Kaiser’s ‘roving’ dermatologists alleviate physician shortage


Kaiser Permanent’s Diablo service area has found an innovative solution to its shortage of dermatologists: the roving physician.

The program involves arming a dermatologist at each Kaiser site in the service area with a cellular telephone to respond to the call of primary care doctors with patients that display suspect moles or non-obvious skin rashes.

The roving dermatologists can provide same-day assessments and biopsies of skin lesions, saving patients the month-long wait it can otherwise take to get an appointment with a dermatologist.

“I get on the phone and within five minutes they show up in my exam room,� said Dr. Thomas Connolly, a Kaiser internist and associate physician in chief with the Diablo region, which includes clinics in Pleasanton, Walnut Creek, Livermore, Martinez and Antioch. “Very frequently, the time between hitting primary care physician and biopsy is a matter of hours instead of a month or months.�

Kaiser’s approach in the Diablo area is a hit with primary care doctors like Connolly, who says this program is helping alleviate what has been a long-standing problem at Kaiser. The roving doctor concept, which started in Pleasanton and is now being employed throughout the service region, is also a money saver for patients.

“Patients say, ‘I don’t have to spend money on gas or another co-pay,’ � said Dr. Kathleen Ting, chief of surgery for the Diablo region. “Especially for elderly patients, it’s a big deal to go to the doctor and have a family member take off work.�

The Kaiser system’s shortage of dermatologists, however, is symptomatic of a national problem that could become more serious as baby boomers, those born between 1946 and 1964, age and the demand for services increases.

“We are seeing two separate issues,� said Dr. Jack Resneck, a dermatologist with the UCSF School of Medicine. “One is that with the aging of the baby boomers, there are more skin cancers because the population is aging, and older patients are more likely to develop skin cancers.

“The other issue is that the actual prevalence of skin cancers – both melanoma and non-melanoma skin cancers – has been increasing steadily over the last few decades.�

The reasons for the shortage are manifold, ranging from lack of training programs, which has resulted in just 300 new dermatologists a year nationally for the last three decades, to the fact that dermatology tends to attract a lot of part-time physicians with family responsibilities.

Also, the scope of practices has grown, with more dermatologists performing skin cancer surgeries as well as cosmetic dermatology.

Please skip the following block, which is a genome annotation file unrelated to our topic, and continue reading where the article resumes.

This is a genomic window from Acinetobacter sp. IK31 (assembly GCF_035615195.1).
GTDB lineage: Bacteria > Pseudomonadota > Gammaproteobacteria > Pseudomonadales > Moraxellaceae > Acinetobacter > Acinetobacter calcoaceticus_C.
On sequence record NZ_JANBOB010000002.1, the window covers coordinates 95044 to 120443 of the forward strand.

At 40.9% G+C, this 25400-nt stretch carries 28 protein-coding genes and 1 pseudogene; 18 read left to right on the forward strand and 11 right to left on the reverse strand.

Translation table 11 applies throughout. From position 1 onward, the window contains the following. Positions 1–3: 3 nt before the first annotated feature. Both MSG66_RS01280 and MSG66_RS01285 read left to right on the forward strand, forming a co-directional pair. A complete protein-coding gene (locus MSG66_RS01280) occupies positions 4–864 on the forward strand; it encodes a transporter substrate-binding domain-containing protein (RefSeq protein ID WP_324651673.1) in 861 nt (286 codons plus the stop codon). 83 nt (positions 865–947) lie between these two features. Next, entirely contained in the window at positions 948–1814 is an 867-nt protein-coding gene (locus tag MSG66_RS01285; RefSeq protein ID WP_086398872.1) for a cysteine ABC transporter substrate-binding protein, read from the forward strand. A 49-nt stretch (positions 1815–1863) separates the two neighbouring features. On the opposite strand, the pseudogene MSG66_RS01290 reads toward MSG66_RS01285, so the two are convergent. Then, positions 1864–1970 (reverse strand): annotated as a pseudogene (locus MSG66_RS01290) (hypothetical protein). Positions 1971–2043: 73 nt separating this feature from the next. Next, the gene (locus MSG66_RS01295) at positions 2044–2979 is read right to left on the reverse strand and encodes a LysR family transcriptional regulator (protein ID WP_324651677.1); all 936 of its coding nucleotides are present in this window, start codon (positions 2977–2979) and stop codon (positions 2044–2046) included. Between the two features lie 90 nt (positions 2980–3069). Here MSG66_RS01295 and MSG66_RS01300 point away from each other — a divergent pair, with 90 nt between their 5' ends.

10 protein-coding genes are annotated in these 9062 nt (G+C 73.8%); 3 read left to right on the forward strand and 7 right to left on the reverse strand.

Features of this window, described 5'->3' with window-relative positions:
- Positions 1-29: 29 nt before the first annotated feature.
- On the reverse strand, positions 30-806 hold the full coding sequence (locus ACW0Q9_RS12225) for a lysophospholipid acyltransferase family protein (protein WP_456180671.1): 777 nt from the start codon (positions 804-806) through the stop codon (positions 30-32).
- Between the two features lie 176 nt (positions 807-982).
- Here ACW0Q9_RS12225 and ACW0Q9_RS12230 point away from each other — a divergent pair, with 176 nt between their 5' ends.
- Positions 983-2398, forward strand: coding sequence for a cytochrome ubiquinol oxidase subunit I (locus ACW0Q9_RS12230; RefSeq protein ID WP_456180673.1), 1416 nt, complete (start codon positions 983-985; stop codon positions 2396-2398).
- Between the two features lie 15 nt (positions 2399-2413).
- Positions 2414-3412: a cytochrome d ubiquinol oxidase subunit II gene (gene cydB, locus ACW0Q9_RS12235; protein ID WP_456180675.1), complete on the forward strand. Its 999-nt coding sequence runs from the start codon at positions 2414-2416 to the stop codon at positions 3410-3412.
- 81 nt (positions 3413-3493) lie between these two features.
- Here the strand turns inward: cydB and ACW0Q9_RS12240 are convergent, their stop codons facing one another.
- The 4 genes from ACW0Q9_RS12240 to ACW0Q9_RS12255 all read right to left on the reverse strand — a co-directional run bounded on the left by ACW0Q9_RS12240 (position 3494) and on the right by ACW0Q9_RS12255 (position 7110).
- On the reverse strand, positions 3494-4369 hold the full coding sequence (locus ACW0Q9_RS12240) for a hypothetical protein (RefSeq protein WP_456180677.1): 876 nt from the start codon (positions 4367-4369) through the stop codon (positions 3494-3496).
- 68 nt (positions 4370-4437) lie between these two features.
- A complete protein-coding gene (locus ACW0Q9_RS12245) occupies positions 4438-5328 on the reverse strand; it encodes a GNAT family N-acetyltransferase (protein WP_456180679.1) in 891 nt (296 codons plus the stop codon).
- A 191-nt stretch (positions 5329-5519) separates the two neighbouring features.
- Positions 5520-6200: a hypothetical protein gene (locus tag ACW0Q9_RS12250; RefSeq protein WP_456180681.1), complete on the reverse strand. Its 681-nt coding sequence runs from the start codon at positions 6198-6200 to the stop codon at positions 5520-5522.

The average dermatologist spends 10 percent of the work day treating cosmetic conditions, although a sub-set of dermatologists spend 29 percent in that area, according to a 2007 report by Resneck and Dr. Alexa Boer Kimball of Massachusetts General Hospital, which was published in the Journal of the American Academy of Dermatology.

Kaiser Permanente didn’t provide details about the number of dermatologists it has in Northern California, despite multiple requests for the information.

Doctors, however, admit the system has long been plagued by a shortage of skin specialists.

The average wait for a dermatologist appointment in the United States is 33 to 36 days, according to the report by Resneck and Kimball, although that varies widely from region to region.

Some non-Kaiser doctors said the shortage of dermatologists is in rural areas and that the Walnut Creek area doesn’t have a shortage.

“My hunch is that in the East Bay, there are enough dermatologists to satisfy the needs of the population,� said Dr. Jerome Potozkin, who has offices in Walnut Creek and Danville and is the president of the California Society of Dermatology and Dermatologic Surgery. “I think that the issue with Kaiser would be more Kaiser-specific.�

Potozkin said he chose to practice on his own because he valued being able to make choices about his own practice.

The Oakland health organization previously experimented with a program that involved nurses taking digital images of patients’ skin for review by a physician at a later time. It has since moved away from that effort, Ting said, because “patients want a dermatologist to look at their skin.�

Lately, the system has had more luck with recruiting dermatologists, although it still finds that assigning a roving dermatologist every day helps deal more efficiently with routine patient concerns.

“There are about half a thousand dermatological diseases, but about eight of these diseases make up about 80 percent of the consultations,� Ting said.

Kaiser doctors do perform cosmetic services, but Kaiser spokesman Jim Caroompas estimates that those services accounted for only about 5 percent of dermatology patients, and 3 percent of those were handled by nurses and physician assistants.

“We are doing cosmetics inside Kaiser, but it is easier to get an appointment for a changing mole than a cosmetic procedure,� Ting added.

mhogarth@bizjournals.com |925-598-1432

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